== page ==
Ballast Water Treatment: The Regrowth Problem

plankton
planktonic worm

By Wendy Laursen 2016-04-23 04:14:34

The issue of the potential for in-tank organism regrowth after ballast water treatment was raised with IMO Secretary-General Kitack Lim during last week’s Marine Environment Protection Committee meeting in London (MEPC 69).

Equipment manufacturer Coldharbour International wrote a letter to Lim, others attending the meeting and media, highlighting “an invisible threat to the smooth operation of numerous vessels post Ballast Water Management Convention ratification. A threat that has not been given the attention it deserves.”

While thousands of ships can have ballast journeys of over a week, the Convention’s current testing protocols only require water is held for five days to check system efficacy. The U.S. Coast Guard’s equivalent testing protocol for type approval only calls for a holding time of one day, states the letter.

Regenerated organisms, at higher levels than those set by the Convention could therefore be discharged into new ecosystems despite the proper use of a lot of the presently approved ballast water treatment systems.

“The industry must become officially aware of the extent to which the smooth operation of  tonnage will be affected so that remedial solutions can be found in time, where necessary,” said Panos Smyroglou, Chief Commercial Officer of Coldharbour International.

“Members of the shipping community have started mentioning the fear that the Ballast Water Management Convention will result in a new “oily water separators’ challenge” for the industry. However, arriving at a loading port with thousands of tons of undertreated ballast water is a far more significant problem,” says Smyroglou.

Coldharbour recommends that type approval certificates should include information about a system’s capabilities for treatment during de-ballasting and how long this would take.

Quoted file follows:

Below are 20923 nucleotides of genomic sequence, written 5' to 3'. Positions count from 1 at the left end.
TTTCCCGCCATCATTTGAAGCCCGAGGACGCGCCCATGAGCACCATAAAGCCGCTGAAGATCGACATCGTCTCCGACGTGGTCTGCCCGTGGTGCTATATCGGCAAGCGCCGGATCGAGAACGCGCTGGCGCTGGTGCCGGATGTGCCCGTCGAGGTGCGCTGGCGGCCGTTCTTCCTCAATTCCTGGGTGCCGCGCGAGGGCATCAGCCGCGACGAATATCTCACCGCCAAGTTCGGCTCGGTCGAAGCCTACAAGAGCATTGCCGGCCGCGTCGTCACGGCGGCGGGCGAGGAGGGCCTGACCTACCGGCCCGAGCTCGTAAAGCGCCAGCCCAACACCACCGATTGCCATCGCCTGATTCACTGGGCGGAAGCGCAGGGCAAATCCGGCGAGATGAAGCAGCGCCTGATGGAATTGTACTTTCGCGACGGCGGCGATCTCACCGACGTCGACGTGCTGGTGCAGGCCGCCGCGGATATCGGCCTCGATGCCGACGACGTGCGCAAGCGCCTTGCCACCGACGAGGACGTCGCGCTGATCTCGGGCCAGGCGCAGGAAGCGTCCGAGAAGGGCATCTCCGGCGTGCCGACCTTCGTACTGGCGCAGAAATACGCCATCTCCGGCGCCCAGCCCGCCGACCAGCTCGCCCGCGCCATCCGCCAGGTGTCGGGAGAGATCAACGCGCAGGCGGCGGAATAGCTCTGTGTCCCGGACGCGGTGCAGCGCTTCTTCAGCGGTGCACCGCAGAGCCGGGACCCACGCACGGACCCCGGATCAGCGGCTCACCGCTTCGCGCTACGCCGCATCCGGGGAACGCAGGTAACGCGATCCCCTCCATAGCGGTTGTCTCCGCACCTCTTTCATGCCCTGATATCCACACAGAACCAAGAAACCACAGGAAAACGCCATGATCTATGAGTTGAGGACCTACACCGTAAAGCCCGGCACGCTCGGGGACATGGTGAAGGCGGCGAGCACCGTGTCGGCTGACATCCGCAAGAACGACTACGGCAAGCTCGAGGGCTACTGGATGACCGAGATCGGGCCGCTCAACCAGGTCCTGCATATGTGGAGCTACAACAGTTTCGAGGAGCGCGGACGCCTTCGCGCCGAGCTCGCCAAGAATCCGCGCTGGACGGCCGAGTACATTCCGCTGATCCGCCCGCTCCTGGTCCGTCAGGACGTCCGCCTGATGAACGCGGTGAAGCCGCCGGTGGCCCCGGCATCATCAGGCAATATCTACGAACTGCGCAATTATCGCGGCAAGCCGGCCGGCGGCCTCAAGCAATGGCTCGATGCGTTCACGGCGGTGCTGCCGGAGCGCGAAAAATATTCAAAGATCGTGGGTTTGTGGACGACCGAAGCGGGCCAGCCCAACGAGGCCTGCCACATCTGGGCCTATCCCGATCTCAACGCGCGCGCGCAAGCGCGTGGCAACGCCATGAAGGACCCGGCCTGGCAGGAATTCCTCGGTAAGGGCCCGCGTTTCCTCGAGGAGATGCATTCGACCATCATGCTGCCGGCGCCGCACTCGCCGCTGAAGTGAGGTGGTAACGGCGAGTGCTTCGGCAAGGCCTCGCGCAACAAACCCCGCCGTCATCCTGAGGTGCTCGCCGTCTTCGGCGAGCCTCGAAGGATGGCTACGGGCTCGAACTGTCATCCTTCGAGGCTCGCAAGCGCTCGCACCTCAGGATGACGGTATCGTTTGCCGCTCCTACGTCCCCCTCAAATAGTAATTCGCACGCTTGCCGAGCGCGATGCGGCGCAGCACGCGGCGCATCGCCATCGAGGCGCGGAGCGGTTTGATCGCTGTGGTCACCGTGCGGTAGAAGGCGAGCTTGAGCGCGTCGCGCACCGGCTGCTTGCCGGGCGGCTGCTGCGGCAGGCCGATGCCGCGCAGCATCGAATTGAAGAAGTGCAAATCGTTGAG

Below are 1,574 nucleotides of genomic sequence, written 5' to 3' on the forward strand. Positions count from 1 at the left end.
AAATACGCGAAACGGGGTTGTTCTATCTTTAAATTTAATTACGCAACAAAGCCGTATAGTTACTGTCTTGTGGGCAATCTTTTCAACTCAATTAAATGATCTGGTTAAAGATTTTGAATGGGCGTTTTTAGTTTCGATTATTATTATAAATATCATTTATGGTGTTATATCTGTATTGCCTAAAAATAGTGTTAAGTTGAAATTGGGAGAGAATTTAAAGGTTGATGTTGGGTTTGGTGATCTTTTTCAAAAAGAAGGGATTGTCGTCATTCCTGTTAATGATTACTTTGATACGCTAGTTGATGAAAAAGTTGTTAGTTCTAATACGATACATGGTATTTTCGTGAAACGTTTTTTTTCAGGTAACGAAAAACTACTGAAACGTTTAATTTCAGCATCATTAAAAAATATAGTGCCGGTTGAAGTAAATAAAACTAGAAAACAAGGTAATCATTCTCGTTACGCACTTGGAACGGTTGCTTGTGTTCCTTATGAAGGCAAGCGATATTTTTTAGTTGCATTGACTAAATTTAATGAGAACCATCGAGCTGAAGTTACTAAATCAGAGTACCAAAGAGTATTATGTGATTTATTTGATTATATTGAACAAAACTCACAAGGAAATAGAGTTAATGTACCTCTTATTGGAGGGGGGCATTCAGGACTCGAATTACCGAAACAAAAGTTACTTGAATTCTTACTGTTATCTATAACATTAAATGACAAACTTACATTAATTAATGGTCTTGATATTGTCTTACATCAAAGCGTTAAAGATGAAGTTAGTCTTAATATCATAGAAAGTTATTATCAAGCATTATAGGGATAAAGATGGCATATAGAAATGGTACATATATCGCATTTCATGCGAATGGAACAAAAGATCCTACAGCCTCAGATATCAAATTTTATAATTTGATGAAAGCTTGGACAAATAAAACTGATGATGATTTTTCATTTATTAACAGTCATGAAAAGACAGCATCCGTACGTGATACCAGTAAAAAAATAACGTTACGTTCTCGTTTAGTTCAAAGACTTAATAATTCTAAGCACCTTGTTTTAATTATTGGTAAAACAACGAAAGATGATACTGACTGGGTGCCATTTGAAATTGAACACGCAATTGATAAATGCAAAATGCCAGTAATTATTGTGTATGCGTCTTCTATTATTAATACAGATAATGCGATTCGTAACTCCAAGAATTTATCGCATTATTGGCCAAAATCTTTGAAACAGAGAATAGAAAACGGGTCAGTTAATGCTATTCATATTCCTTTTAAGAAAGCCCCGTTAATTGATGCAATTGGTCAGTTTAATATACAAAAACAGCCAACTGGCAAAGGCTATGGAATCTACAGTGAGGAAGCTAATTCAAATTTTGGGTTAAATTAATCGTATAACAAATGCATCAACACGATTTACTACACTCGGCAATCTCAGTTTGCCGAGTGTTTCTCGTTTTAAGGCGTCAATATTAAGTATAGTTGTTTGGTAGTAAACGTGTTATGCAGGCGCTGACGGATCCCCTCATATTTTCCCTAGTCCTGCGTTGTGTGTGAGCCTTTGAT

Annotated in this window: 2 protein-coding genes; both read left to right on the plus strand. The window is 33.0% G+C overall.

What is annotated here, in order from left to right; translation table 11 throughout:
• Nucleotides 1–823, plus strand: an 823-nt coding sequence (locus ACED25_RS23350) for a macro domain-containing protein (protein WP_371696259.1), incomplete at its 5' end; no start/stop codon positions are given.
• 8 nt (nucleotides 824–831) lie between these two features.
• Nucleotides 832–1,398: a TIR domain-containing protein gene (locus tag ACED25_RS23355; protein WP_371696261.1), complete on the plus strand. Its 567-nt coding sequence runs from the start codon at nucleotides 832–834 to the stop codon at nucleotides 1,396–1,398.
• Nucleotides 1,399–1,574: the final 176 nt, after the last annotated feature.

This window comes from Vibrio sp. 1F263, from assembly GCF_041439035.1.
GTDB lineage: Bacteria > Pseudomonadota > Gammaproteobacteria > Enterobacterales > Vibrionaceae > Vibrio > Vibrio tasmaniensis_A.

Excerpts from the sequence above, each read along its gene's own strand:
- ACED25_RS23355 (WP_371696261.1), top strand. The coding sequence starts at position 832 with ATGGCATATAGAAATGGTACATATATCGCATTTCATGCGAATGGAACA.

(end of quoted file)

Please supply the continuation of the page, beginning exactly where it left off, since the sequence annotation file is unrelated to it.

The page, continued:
The company’s information included an assessment by marine biologist Dr Carolina Grob of issues she believes relate to the various treatment technologies currently employed in ballast water treatment systems:

According to Grob, it is widely accepted that the maximum dosage of sodium hypochlorite that is allowed in ballast tanks should be no higher than 10 ppm. Some, including at least one class society, recommend a limit of no more than five ppm if the integrity of the coatings and the long-term structural integrity of the vessel are not to be compromised. The presence of sodium hypochlorite in the ballast tanks immediately following initial treatment is unlikely to provide long term protection against regrowth because this compound breaks down and is reabsorbed into the seawater in as little as three days, she says.

Limitations of ozone treatment include the fact that ozone needs to be homogeneously distributed within the ballast tanks in order to be effective, she says, and, as for UV, an increase in particle concentration could reduce the disinfection efficiency for free-living bacteria. 

Regardless of the method employed, the presence of dead organisms in treated ballast water could serve to provide bacteria with nutrients in the form dissolved organic matter. Additionally, there would be less plankton to consume the bacteria.

Bacterial regrowth has been detected between two and seven days after treating ballast water with UV, says Grob, as these organisms possess a number repair mechanisms, and even after surviving in the dark for 23 days, phytoplankton can regrow within four days after being put back into benign environmental conditions.

Port State Control testing is expected to include both laboratory-based regrowth analysis of samples taken on board, as well as “rapid testing” on board the vessel using simple handheld devices. Samples showing regrowth in less than five days could trigger a notice of non-compliance for the vessel operator with the attendant risk of fines or closer scrutiny of the next vessel from that operator to visit the port.

“The fact that only a few organisms typically survive ballast water treatment still means that there is a strong likelihood that these organisms, combined with the rich nutrient source available, will lead to significant regrowth in the ballast tanks, with the potential to reach numbers higher than accepted by IMO.”

The opinions expressed herein are the author's and not necessarily those of The Maritime Executive.